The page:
Indonesia Expat

Top 10 Indonesian Blasphemy Cases

Ahok Blasphemy

You’ve got to have faith in a nation where religion is compulsory. And it has to be one of the accepted faiths.

  1. Ahok

Jakarta Governor            

Basuki Tjahaja “Ahok” Purnama (52) was one of Jakarta’s most outspoken and high-achieving governors. He significantly improved infrastructure and services from 2014 to 2017. His efforts to stop rampant corruption earned him powerful enemies. Some of his rivals fanned the flames of racism and religious intolerance, as Ahok is ethnic Chinese and a Christian. In September 2016, Ahok made a speech in which he mentioned he thought his opponents were misusing a verse of the Quran to warn people they would go to hell if they voted for a non-Muslim. Part of the speech was later uploaded on social media and Ahok was accused of insulting Islam. With the Jakarta governorship being a springboard for the presidency, huge crowds were mobilized to demand Ahok be jailed or killed. In May 2017, he was sentenced to two years in jail.


  1. H.B. Jassin

Writer and editor

H.B. Jassin (1917–2000) was the editor of Sastra literary magazine. He was the first person convicted of blasphemy in Indonesia. In August 1968, his magazine published a short story about the Prophet Muhammad and Archangel Gabriel visiting Earth, where they discovered that Muslims were fornicating and suffering in Indonesia because of founding president Sukarno’s policies. By 1968, Suharto had formally replaced Sukarno as president. Keen to gain the support of Muslim groups, Suharto had Jassin arrested for blasphemy. In 1971, Jassin received a one-year jail sentence and two years’ probation. After that, the blasphemy law was ignored for a couple of decades until the early 1990s, when Suharto used it to gain support from conservatives and suppress his opponents. Following the fall of Suharto in 1998, more than 100 blasphemy cases have been processed in Indonesia.


  1. Arswendo Atmowiloto

Chief Editor of Monitor tabloid

On October 15, 1990, the Jakarta-based weekly TV, film and gossip tabloid Monitor published the results of a readers’ poll on “the 50 Most Admired Persons”. President Suharto came in at number one. But the Prophet Mohammad ranked only 11th. Cue massive protests. Monitor, with a circulation of over 700,000, was Indonesia’s top-selling tabloid. Its publishing license was quickly revoked. Chief editor Arswendo Atmowiloto (69), who was part of the Catholic-run Kompas-Gramedia Group, was sentenced to five years in jail. The poll makes fascinating reading. Sukarno was ranked third, singer Iwan Fals fourth, Iraqi President Saddam Hussein seventh, Arswendo himself was tenth, Soviet leader Mikhail Gorbachev 21st, Mother Teresa 33rd and Margaret Thatcher 37th.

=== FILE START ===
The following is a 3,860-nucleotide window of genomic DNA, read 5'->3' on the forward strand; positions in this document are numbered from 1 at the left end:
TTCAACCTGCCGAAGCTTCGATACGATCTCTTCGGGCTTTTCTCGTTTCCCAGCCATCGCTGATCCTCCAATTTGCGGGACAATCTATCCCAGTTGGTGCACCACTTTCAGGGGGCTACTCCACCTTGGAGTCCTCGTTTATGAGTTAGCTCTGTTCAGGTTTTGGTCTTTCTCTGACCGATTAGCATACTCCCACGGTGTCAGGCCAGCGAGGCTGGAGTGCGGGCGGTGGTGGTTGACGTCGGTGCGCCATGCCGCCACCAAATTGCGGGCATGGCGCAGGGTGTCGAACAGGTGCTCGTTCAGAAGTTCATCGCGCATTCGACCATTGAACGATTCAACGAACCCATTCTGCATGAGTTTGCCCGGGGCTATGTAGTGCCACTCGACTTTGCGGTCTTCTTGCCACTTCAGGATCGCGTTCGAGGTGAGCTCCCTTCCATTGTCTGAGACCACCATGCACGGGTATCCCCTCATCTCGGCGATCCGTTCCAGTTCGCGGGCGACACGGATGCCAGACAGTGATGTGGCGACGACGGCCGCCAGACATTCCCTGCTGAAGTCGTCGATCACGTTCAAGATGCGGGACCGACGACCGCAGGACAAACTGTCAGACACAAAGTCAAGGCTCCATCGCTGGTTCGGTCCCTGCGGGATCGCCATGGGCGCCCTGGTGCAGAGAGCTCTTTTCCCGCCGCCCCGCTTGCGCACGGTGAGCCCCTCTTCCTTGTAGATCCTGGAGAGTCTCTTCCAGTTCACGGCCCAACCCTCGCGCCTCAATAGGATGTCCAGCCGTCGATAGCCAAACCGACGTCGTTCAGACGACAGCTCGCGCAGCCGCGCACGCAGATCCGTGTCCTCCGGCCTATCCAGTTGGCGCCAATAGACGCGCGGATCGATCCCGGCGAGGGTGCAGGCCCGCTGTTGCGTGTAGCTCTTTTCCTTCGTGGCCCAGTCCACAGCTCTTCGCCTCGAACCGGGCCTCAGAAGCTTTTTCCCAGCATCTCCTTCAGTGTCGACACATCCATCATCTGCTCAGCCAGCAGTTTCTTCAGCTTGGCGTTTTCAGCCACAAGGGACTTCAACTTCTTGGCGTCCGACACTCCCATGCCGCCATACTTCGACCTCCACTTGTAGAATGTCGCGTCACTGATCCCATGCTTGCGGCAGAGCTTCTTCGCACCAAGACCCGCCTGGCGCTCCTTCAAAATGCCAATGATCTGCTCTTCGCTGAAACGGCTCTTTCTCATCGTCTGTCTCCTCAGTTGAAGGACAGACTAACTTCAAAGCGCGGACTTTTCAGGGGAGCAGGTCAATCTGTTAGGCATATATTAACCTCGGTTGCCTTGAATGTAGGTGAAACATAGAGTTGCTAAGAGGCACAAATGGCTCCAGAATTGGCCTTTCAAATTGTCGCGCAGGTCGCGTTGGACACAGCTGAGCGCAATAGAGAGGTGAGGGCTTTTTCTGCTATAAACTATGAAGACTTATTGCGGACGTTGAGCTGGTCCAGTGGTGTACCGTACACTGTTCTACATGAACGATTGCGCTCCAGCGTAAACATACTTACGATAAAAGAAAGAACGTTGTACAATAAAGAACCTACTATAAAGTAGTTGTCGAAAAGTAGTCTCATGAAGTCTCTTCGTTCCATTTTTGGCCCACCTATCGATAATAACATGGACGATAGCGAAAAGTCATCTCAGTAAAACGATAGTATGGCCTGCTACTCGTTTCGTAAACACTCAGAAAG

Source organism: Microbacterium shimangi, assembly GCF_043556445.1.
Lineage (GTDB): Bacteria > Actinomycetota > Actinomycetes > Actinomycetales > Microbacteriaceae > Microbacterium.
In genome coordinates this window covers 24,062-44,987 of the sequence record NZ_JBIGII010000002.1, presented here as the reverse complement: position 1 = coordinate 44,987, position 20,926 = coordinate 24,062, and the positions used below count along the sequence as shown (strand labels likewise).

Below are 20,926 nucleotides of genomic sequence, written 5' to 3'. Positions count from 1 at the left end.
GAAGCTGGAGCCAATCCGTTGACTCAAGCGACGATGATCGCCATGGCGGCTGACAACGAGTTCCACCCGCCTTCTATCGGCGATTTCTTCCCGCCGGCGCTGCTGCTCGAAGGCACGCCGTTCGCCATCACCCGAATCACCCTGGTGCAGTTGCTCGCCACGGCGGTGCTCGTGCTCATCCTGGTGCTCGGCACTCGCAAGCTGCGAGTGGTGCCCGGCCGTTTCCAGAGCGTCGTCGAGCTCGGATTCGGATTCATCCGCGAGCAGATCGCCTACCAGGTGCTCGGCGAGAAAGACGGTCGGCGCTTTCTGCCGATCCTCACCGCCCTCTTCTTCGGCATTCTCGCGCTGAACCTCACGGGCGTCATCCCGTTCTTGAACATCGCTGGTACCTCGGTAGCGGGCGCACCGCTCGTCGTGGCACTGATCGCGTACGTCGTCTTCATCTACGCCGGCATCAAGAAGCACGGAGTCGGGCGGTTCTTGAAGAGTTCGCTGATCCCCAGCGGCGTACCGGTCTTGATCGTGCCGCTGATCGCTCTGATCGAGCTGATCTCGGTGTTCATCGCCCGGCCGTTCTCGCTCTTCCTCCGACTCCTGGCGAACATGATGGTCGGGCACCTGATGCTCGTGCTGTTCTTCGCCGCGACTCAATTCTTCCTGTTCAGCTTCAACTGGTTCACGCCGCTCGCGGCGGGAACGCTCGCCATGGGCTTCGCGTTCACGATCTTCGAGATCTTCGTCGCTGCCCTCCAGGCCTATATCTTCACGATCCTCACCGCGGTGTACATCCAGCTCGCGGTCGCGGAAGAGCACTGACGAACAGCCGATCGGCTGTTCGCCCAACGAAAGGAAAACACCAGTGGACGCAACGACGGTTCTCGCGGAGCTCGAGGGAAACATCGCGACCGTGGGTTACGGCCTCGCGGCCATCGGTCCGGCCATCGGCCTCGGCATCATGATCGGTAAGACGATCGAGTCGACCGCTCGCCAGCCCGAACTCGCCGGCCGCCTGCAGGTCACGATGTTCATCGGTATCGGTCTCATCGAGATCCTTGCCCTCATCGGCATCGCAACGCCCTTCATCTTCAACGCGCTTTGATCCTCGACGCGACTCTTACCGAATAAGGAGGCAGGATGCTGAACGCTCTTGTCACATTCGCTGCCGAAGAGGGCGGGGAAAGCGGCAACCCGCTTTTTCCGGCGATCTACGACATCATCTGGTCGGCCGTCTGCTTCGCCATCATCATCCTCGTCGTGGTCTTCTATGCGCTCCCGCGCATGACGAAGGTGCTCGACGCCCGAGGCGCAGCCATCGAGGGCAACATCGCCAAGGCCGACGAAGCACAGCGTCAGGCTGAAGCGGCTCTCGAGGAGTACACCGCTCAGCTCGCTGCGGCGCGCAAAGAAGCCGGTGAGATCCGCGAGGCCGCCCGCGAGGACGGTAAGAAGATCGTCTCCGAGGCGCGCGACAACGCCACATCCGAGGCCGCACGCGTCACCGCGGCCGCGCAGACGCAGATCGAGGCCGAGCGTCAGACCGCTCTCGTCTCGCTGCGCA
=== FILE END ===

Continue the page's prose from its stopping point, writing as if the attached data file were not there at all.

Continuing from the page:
1. Lia Eden

Cult leader

Lia Eden (70) is the founder of a Jakarta-based cult called God’s Kingdom of Eden. She claims to be the reincarnation of Mother Mary and that her son is the reincarnation of Jesus Christ. In 2015, she wrote a 38-page letter to President Joko Widodo, requesting permission for a spaceship piloted by the Archangel Gabriel to land at Jakarta’s National Monument. The ship was to take her followers to another planet, where they could restart civilisation without mainstream religions. Lia was convicted of blasphemy in 2006 and sentenced to two years in jail after calling for the abolition of Indonesia’s official religions. In 2009, she received a two-and-a-half year sentence for a similar offense. Lia in 1998 proclaimed herself to be Imam Mahdi – an Islamic prophet who is prophesised to appear during the final years of Earth to restore peace and justice.